While Colorado boasts over 20 ski resorts, it always seems that everyone chooses to go to the same resort as you. While there’s no secret to bypassing long lift lines (unless you’re confident in your ability to pass as a ski instructor) , don’t let the crowded lifts at the base discourage you. Beginner skiers tend to congregate on the easy runs at the bottom, which clogs the base lifts.  Locals know to get as high up on the mountain as possible as soon as they get there. This may mean hopping from lift to lift for a half hour or so, but once your away from the base crowds thin out. So study the trail map to see how to get as far away from the base as you can. Always bring snacks (and maybe a pocket beer or two) to make long lines more bearable.

Another common mistake is to stop at a lodge to eat lunch. Between 12-2, tourists rush to buy $15 sandwiches and $8 coffees, leaving many parts of the mountain deserted. Lunchtime is the best time to get a run to yourself. Take advantage of the mass migration inside by eating outside of those hours, or better yet bring a sandwich to eat on the lift. Bringing your own food saves a lot of money, especially if you’re skiing for multiple days. Maximize skiing time by minimizing stops and save the Irish coffee break for après ski.

  • Buy A Pass

Buying a season pass is a winter rite of passage for Coloradoans. While buying a ski pass may seem like an unnecessary expense for a tourist, it pays for itself if you ski for more than four days.  The most popular passes in Colorado are the Epic Local Pass and the Rocky Mountain Super Pass. The Epic pass covers Vail, Breckenridge, Beaver Creek, Keystone, and Arapahoe Basin in Colorado as well as resorts in Utah and California. If you want to try multiple resorts it is a great value at $589. That figure may seem steep, but keep in mind that a single day lift ticket for Vail is now an absurd $159. Four and 7 day passes are also available if you miss the December deadline for the season passes.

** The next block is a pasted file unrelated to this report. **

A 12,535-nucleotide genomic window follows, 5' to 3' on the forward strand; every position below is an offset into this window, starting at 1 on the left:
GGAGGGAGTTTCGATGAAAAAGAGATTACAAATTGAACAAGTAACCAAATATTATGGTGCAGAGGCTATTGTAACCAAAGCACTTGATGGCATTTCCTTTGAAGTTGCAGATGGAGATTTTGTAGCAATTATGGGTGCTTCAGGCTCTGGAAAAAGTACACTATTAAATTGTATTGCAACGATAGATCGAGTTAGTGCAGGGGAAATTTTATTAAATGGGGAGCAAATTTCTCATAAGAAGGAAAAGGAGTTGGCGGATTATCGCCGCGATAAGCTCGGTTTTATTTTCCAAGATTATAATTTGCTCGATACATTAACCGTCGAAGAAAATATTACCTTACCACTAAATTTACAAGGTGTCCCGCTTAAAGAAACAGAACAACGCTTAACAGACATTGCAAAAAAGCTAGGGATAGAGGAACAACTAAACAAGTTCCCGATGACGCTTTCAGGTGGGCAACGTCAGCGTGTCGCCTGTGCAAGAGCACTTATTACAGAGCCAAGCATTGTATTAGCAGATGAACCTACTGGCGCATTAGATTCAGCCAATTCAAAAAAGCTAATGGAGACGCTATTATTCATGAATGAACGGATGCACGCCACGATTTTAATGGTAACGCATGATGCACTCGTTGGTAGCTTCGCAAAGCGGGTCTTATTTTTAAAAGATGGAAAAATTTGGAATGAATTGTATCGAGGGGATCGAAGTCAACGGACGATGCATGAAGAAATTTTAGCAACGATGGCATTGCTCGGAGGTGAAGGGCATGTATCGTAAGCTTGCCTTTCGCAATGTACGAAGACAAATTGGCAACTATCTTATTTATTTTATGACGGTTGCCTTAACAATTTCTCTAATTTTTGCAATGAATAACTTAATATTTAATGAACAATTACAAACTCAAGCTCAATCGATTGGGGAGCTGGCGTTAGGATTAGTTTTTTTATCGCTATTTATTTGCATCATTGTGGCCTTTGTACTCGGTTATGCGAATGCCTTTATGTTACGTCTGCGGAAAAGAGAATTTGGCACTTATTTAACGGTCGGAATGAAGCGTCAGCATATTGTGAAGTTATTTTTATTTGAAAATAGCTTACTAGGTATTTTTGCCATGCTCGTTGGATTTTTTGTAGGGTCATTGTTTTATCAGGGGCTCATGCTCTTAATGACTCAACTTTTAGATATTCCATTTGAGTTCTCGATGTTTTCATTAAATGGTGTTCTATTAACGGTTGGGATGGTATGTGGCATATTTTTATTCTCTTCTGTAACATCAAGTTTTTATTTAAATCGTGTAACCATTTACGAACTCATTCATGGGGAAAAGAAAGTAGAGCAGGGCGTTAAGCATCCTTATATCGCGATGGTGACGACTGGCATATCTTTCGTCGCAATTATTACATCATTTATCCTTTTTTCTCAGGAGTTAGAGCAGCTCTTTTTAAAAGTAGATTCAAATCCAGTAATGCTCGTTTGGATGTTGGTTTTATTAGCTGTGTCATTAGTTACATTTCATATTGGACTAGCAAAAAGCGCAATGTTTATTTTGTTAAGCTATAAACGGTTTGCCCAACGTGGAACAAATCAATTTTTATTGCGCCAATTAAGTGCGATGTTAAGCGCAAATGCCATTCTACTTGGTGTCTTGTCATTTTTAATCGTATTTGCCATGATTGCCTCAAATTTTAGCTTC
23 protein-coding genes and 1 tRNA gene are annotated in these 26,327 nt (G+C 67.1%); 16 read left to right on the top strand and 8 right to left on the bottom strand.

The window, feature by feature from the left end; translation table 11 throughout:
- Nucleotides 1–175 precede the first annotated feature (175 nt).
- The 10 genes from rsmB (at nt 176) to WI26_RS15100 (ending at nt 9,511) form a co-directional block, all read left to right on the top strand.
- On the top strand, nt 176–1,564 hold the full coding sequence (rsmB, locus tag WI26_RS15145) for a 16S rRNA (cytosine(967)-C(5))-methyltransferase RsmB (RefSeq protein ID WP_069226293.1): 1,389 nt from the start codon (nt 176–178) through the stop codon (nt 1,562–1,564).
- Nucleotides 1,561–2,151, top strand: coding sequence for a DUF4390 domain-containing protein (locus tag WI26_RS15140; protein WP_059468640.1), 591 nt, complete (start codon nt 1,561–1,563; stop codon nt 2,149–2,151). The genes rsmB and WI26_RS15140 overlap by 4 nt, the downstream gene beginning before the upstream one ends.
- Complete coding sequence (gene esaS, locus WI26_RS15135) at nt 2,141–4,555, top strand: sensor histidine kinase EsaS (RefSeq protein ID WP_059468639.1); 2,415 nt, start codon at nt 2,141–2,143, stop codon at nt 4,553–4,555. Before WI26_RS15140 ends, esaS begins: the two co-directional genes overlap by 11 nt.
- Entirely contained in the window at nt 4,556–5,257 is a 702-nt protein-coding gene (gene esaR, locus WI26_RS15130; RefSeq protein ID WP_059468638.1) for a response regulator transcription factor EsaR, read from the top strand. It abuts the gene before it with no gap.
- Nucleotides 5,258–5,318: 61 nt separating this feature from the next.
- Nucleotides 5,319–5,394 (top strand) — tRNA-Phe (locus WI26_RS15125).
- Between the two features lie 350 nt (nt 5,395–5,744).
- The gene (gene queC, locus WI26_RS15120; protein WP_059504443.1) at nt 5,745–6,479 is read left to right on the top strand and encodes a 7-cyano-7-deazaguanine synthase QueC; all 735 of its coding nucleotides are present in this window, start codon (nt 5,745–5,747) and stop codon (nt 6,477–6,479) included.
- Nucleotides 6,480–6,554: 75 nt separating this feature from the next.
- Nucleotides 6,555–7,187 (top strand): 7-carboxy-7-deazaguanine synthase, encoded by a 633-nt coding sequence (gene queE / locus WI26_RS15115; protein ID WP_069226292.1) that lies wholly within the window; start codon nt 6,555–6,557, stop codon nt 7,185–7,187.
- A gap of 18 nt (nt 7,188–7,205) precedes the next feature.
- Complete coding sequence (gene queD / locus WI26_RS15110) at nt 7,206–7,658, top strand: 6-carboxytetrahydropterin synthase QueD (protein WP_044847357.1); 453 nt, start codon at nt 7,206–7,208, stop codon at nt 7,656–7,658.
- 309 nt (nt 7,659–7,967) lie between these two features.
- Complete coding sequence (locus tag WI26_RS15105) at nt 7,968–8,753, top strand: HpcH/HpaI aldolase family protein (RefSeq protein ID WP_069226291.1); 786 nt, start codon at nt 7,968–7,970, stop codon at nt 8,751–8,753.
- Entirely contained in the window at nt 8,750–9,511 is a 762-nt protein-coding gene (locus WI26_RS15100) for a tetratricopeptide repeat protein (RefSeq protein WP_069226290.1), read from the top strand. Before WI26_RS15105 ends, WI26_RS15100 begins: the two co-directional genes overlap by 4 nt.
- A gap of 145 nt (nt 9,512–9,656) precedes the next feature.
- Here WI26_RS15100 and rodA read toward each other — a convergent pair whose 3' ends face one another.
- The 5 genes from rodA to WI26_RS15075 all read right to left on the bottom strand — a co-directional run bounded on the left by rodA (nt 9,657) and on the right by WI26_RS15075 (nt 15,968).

If you’ve grown tired of the Vail resorts and seek more challenging terrain, the Rocky Mountain Superpass is for you. This option accesses Copper Mountain, Winter Park, Eldora, Steamboat, and Crested Butte. An adult pass is comparable to the Epic Pass, at $579, but offers a greater diversity of terrain. Steamboat is farther away than the other resorts but the quintessential ski town and epic powder make the journey well worth it.

The crowds and cost of skiing Colorado are easily avoidable by planning ahead. Plan your drive outside of rush hour, avoid the base area and buy a pass. Then relax, drink a PBR and have fun out there!

An Insider’s Guide to Renting Apartments in Denver

So you’re looking for a new apartment in the mile high city. You may envisage your search as an episode of House Hunters, being led from one gorgeous apartment to another by a patient real estate agent. Reality is quite different. When you finally get a leasing agent to call you back, not only has the apartment you’re interested in been rented, but there won’t be another one available till May. There’s no denying that the Denver housing market has become increasingly cutthroat as prices skyrocket. So what can you do to increase your chances of actually renting a decent apartment? Lucky for you, I am a Denver leasing agent, and I’m here to spill the secrets.

Step 1: Do Your Research